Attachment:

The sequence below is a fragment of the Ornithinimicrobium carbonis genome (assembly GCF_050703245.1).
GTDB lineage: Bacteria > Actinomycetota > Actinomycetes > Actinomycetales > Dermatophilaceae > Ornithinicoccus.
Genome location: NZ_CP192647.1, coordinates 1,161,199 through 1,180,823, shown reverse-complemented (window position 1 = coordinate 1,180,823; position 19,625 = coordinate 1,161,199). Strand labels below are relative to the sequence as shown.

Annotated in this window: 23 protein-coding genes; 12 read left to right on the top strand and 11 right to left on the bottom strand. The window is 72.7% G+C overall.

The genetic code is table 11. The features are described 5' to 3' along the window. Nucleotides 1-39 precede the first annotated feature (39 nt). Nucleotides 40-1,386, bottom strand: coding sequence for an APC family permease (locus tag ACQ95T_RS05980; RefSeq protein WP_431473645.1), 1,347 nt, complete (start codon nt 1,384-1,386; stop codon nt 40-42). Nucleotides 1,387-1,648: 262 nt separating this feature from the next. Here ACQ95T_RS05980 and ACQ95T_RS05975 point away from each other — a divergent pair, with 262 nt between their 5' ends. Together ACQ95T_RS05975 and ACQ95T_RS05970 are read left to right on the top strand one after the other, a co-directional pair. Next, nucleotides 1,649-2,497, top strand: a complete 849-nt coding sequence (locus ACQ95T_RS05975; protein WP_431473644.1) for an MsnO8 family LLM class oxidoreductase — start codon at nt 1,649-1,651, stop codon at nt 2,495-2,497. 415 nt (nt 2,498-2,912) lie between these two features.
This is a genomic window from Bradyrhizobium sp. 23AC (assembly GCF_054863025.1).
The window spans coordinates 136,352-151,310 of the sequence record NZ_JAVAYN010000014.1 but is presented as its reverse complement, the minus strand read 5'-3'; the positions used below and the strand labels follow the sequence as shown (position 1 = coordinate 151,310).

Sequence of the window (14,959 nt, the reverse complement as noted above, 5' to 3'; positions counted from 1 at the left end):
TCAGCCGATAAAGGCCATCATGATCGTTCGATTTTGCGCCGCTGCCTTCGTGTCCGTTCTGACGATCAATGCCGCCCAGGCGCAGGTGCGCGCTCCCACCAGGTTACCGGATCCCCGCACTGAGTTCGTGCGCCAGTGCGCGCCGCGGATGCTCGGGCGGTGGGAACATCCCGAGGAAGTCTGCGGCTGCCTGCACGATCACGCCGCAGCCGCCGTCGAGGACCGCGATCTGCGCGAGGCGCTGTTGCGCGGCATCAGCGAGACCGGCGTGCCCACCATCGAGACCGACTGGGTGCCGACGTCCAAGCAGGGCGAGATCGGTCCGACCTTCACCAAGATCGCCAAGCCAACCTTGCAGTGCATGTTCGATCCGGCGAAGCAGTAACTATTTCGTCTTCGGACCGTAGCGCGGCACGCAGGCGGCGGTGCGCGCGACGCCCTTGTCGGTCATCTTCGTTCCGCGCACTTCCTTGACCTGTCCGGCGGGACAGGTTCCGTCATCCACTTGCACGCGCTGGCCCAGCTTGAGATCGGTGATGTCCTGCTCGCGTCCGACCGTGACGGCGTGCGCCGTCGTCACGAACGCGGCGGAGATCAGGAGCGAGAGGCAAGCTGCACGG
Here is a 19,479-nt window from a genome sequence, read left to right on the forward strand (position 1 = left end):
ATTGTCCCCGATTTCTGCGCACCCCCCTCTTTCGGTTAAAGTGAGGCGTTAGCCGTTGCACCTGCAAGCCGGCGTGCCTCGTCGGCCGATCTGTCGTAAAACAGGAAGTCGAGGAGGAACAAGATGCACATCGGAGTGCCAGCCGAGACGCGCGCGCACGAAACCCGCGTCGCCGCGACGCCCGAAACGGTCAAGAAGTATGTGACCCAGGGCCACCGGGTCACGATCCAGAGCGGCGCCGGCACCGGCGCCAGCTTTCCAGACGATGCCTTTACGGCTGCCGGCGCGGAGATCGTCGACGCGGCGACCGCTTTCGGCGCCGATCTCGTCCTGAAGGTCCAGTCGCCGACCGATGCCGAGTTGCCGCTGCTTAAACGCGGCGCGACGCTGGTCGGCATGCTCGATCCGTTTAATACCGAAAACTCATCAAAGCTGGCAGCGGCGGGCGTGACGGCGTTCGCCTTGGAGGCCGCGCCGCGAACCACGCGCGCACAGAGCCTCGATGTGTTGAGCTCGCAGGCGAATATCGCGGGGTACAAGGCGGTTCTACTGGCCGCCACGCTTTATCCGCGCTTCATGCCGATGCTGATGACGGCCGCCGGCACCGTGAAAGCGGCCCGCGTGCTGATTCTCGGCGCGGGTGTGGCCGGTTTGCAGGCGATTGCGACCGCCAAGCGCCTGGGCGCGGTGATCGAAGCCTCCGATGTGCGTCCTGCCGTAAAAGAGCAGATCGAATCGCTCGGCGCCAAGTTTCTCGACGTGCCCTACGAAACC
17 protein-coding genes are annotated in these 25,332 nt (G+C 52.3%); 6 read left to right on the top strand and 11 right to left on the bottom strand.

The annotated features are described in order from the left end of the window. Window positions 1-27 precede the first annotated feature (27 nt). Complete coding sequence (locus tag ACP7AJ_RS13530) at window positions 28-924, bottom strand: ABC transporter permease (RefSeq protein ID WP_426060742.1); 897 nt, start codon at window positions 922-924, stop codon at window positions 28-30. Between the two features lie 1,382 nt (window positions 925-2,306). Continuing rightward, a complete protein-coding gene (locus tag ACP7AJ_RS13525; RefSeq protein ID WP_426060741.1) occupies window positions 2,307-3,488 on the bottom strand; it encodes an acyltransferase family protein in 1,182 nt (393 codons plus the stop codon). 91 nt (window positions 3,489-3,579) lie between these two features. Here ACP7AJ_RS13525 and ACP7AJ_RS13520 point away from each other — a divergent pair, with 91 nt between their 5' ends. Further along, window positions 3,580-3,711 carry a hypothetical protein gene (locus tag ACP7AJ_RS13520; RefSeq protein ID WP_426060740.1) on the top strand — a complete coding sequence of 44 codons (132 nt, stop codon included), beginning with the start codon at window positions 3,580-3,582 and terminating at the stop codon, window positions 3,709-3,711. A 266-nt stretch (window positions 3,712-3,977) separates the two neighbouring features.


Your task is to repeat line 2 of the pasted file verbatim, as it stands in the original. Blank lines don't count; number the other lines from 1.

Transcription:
GTDB lineage: Bacteria > Actinomycetota > Actinomycetes > Actinomycetales > Dermatophilaceae > Ornithinicoccus.